Roundup: Etobicoke Centre appeal today

Are you ready? The Supreme Court hears the Etobicoke Centre appeal today. This is going to be one to watch, considering how much attention is being focused on the way Elections Canada runs elections, and their training and operations are as much under the microscope here as any particular voter impropriety.

There is talk that the new seat redistribution in BC and in New Brunswick will disproportionately be beneficial to the Conservatives, in large part because new ridings in BC are going to the lower mainland suburbs, while in New Brunswick, Dieppe moves into a new riding, but on balance there shouldn’t be any loss of seats to Liberals or NDP even if the vote spread changes. I’m a bit torn on this assumption that these new ridings in the suburbs of BC will automatically go Conservative. Given that much of the redistribution has reduced the influence of rural ridings (which were over-represented to begin with), and that rural ridings were far more likely to vote Conservative than anything else, one could argue that it makes the ridings more volatile – especially as the “rurban” phenomenon of small urban area at the narrow end of a large rural riding is being blunted in a lot of places. This will create more representative urban and suburban ridings that might actually see their issues addressed rather than swamped by rural concerns. This could put those ridings into play far more, now that the more conservative rural population can’t be relied upon to carry the votes.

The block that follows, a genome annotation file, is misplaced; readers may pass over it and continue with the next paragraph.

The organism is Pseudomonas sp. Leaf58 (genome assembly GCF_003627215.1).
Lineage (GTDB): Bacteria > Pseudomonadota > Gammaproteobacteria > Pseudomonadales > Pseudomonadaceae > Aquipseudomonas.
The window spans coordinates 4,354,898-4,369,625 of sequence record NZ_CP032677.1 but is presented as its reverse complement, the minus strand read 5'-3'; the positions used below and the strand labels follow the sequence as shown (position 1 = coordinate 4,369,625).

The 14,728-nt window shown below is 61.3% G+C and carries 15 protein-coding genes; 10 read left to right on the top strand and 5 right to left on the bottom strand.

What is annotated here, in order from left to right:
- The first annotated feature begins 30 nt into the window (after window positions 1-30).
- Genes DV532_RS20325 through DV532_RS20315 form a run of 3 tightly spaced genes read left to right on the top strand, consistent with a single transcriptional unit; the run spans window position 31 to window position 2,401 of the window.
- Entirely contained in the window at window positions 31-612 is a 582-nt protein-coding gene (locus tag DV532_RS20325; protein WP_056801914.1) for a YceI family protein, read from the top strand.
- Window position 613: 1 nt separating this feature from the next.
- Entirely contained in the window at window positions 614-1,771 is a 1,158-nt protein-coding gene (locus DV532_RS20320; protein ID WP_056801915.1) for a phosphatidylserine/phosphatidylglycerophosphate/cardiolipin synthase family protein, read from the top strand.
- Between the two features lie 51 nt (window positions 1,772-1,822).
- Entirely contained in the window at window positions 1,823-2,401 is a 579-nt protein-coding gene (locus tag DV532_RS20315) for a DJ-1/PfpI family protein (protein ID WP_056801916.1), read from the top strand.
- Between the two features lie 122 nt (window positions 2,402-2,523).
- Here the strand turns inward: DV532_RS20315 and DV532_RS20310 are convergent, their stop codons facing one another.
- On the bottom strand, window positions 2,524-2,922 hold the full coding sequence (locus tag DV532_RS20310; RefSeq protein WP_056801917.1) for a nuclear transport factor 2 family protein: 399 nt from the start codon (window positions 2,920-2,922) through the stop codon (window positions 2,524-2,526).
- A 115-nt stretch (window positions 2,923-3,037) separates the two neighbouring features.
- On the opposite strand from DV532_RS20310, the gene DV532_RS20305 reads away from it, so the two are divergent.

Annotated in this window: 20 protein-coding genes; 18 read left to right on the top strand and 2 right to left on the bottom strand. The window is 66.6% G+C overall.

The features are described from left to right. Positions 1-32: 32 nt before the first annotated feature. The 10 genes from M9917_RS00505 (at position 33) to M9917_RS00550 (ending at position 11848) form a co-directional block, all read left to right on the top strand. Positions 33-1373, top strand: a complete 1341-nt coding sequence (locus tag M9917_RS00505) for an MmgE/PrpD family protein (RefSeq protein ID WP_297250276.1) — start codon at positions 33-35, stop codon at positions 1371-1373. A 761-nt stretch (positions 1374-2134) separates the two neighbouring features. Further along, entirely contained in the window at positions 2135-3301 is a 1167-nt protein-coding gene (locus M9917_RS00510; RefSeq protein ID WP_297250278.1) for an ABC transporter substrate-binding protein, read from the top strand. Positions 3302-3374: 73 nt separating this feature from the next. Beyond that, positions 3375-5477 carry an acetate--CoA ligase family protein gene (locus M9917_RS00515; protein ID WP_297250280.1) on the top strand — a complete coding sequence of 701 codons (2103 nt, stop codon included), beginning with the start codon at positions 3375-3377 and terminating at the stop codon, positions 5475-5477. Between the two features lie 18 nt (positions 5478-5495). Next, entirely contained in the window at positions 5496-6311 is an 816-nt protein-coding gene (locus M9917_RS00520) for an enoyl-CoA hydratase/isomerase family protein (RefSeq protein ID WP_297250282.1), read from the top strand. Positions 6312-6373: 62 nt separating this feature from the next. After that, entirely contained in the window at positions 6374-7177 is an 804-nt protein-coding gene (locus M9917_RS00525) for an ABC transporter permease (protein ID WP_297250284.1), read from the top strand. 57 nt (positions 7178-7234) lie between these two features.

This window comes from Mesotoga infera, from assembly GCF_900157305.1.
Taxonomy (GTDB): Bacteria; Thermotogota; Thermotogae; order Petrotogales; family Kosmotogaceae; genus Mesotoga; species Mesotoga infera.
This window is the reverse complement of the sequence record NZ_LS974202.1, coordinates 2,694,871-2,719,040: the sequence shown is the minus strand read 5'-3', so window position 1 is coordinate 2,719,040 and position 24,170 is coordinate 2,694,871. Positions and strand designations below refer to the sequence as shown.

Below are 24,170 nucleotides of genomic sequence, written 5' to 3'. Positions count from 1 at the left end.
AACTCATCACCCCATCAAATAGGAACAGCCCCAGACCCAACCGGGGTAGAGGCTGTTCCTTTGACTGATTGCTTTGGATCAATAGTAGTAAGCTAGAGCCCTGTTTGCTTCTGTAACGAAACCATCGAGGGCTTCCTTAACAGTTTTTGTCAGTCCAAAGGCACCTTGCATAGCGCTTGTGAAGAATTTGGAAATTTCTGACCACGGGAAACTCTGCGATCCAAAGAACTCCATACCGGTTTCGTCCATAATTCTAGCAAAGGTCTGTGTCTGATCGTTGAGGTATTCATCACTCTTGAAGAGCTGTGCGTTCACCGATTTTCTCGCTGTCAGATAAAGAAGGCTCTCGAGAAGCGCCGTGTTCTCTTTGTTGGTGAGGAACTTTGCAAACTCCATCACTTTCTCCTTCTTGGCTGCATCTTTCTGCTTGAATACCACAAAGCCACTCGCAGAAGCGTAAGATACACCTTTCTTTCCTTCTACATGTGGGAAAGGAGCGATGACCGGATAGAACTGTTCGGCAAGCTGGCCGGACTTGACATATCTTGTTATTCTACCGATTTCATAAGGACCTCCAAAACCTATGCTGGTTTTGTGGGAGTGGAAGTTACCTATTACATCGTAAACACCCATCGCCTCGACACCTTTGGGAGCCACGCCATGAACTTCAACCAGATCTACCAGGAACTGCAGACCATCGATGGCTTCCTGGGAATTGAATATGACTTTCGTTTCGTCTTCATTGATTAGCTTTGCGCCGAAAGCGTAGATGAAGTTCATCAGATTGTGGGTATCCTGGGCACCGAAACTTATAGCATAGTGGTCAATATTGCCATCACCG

Thomas Mulcair won’t be meeting with Alison Redford when he makes his Stampede appearance later in the week, and it doesn’t sound like she’s too eager to meet either.

Bev Oda allegedly ordered an air purifier for her office so that she could smoke with impunity – and charged it to the public treasury. Her office denies it, mind you. (Has anyone checked if Diane Finley has done the same? Just wondering).

Candu scientists and engineers are on strike in a wage dispute. Lisa Raitt is “disappointed.”

What’s that? Imprisoning refugees who arrive by “irregular means” could have negative impacts on their mental health? You don’t say!

Alberta environmental groups are challenging oil sands companies to prove that their remediation efforts are working, as one of those companies seeks regulatory approval to expand their current mine.

The rumour that Vic Toews is up for a judgeship in Manitoba has resurfaced once again (not that I necessarily believe it this time either).

Pundit’s Guide looks at money spent versus results in the last election.

And Jason Kenney has a petition on his website to thank him for tackling refugees getting healthcare coverage. I’m still not convinced that this wasn’t actually a template page with dummy text that was accidentally made public (considering there are no links on the site itself to said petition), but when his office said it was legitimate, well, my head exploded. Apparently Kenney is that cheeky. (Alternately, his office is going to great lengths to keep from admitting that their webmaster ballsed this one up big time, which is equally plausible.)